• This has a higher rate of lymphedema (swelling in the arm), so you will be referred to a physical therapist after surgery to help manage this if it occurs.


  • Radiation therapy for breast cancer is typically given after a lumpectomy or mastectomy to kill remaining cancer cells and decrease the chance this returns
  • It can also be used to treat cancer in the lymph nodes, or individual metastatic tumors that are causing pain or other problems.
  • Radiation therapy typically involves daily radiation treatments, ranging from 1 to 6 weeks
  • Length of treatment can depend upon multiple factors, including stage and other tumor characteristics
  • With modern breast or chest wall radiotherapy, you should not feel sick, lose your hair, or have nausea or vomiting, and you are safe to be around (not radioactive). You are also safe to drive yourself to and from appointments.
  • Your radiation oncologist will discuss these options with you further

Chemotherapy, hormone therapy, immunotherapy

  • Chemotherapy
    • Chemotherapy may be recommended before a lumpectomy in an effort to shrink the tumor or lessen the cancer in the axilla.
    • Sometimes, it’s given after surgery to kill any remaining cancer cells and reduce the risk of recurrence (coming back).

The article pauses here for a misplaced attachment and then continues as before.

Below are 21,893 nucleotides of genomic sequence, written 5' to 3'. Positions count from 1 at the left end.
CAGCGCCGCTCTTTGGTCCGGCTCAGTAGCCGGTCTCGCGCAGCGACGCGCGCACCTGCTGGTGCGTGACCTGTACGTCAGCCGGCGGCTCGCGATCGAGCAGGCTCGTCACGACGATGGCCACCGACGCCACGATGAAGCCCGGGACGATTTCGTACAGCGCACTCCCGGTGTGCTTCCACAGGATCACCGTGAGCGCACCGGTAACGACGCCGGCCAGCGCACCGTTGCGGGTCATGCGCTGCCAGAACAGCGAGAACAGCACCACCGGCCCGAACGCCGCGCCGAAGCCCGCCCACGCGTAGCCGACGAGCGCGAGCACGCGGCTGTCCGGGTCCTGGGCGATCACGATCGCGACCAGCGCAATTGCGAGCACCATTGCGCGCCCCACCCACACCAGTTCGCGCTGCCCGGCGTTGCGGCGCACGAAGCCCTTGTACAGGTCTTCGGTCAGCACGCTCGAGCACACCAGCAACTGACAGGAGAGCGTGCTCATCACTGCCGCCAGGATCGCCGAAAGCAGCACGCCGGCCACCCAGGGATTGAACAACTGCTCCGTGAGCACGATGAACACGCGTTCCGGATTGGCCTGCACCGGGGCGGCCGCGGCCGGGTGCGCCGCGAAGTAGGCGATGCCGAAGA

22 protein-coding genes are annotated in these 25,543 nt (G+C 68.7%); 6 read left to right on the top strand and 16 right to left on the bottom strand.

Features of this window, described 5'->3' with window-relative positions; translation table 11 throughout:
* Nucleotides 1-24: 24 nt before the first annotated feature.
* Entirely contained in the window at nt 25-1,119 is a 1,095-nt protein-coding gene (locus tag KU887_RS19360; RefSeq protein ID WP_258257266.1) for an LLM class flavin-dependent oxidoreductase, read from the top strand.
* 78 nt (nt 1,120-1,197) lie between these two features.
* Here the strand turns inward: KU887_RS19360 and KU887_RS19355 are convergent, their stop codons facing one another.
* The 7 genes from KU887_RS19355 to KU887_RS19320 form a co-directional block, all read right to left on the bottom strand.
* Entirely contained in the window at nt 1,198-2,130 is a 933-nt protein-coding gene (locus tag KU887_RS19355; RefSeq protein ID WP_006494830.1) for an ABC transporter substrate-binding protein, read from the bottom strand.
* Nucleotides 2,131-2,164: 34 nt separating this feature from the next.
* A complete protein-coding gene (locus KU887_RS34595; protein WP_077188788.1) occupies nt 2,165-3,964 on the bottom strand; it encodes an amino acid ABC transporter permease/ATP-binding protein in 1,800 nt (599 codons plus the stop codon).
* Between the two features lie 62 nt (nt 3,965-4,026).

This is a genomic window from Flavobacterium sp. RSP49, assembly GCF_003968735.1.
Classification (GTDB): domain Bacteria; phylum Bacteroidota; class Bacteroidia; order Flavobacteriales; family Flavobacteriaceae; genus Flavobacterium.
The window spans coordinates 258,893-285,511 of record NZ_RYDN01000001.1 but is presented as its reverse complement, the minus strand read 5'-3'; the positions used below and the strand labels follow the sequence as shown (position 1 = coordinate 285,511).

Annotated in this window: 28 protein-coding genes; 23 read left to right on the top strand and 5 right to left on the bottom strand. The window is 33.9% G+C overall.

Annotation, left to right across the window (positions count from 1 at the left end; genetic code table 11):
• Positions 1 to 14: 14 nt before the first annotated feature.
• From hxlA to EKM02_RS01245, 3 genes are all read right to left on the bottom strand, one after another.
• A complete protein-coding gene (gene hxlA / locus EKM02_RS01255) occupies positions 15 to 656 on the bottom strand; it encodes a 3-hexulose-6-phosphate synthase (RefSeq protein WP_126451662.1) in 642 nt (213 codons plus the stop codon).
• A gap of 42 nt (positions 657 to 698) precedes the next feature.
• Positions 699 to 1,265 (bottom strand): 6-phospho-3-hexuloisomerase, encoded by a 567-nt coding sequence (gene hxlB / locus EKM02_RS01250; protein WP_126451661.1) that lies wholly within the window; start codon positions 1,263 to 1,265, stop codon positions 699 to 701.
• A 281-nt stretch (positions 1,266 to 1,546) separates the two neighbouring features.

• If the cancer has spread beyond your breast to other parts of your body, then your healthcare provider may recommend chemotherapy as a primary treatment.
  • Hormone therapy
    • Some types of breast cancer use hormones — such as estrogen and progesterone — to grow. In these cases, hormone therapy can either lower estrogen levels or stop estrogen from attaching to breast cancer cells.
    • Hormone therapy may be offered after surgery to reduce the risk of breast cancer recurrence.
    • It may be used to shrink the tumor or to treat cancer that has spread to other parts of your body.
  • Immunotherapy
    • Some drugs can target specific cell characteristics that cause cancer. Your healthcare provider might recommend targeted drug therapy in cases where breast cancer has spread to other areas of your body 
  • These are prescribed and managed by your medical oncologist


  • This is done to monitor for a recurrence, or detect distant spread
  • This can be done with office visits, blood tests, imaging (mammograms, CT/PET) and is tailored to your specific risk